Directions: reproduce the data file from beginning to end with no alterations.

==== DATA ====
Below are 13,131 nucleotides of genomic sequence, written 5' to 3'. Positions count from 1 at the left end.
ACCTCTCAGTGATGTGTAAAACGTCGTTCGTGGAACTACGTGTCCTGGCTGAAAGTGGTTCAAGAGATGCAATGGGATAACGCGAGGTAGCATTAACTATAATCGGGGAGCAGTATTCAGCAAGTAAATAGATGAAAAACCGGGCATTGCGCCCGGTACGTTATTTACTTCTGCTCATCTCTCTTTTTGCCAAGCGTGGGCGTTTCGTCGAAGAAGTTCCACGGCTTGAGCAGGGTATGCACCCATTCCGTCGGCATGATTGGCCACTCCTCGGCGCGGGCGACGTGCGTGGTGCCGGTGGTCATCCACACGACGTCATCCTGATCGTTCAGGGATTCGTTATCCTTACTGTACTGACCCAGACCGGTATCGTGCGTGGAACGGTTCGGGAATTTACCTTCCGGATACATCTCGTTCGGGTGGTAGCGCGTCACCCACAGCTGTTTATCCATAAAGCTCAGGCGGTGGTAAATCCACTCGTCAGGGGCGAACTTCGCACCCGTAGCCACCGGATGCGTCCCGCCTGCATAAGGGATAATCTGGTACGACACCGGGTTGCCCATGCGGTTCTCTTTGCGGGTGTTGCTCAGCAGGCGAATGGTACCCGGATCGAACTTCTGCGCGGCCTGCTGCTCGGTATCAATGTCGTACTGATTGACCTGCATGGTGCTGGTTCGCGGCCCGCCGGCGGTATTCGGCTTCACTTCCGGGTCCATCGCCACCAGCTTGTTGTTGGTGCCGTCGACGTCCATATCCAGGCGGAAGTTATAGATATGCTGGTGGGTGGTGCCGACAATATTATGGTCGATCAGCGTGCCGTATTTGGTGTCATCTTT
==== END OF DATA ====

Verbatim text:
Below are 13,131 nucleotides of genomic sequence, written 5' to 3'. Positions count from 1 at the left end.
ACCTCTCAGTGATGTGTAAAACGTCGTTCGTGGAACTACGTGTCCTGGCTGAAAGTGGTTCAAGAGATGCAATGGGATAACGCGAGGTAGCATTAACTATAATCGGGGAGCAGTATTCAGCAAGTAAATAGATGAAAAACCGGGCATTGCGCCCGGTACGTTATTTACTTCTGCTCATCTCTCTTTTTGCCAAGCGTGGGCGTTTCGTCGAAGAAGTTCCACGGCTTGAGCAGGGTATGCACCCATTCCGTCGGCATGATTGGCCACTCCTCGGCGCGGGCGACGTGCGTGGTGCCGGTGGTCATCCACACGACGTCATCCTGATCGTTCAGGGATTCGTTATCCTTACTGTACTGACCCAGACCGGTATCGTGCGTGGAACGGTTCGGGAATTTACCTTCCGGATACATCTCGTTCGGGTGGTAGCGCGTCACCCACAGCTGTTTATCCATAAAGCTCAGGCGGTGGTAAATCCACTCGTCAGGGGCGAACTTCGCACCCGTAGCCACCGGATGCGTCCCGCCTGCATAAGGGATAATCTGGTACGACACCGGGTTGCCCATGCGGTTCTCTTTGCGGGTGTTGCTCAGCAGGCGAATGGTACCCGGATCGAACTTCTGCGCGGCCTGCTGCTCGGTATCAATGTCGTACTGATTGACCTGCATGGTGCTGGTTCGCGGCCCGCCGGCGGTATTCGGCTTCACTTCCGGGTCCATCGCCACCAGCTTGTTGTTGGTGCCGTCGACGTCCATATCCAGGCGGAAGTTATAGATATGCTGGTGGGTGGTGCCGACAATATTATGGTCGATCAGCGTGCCGTATTTGGTGTCATCTTT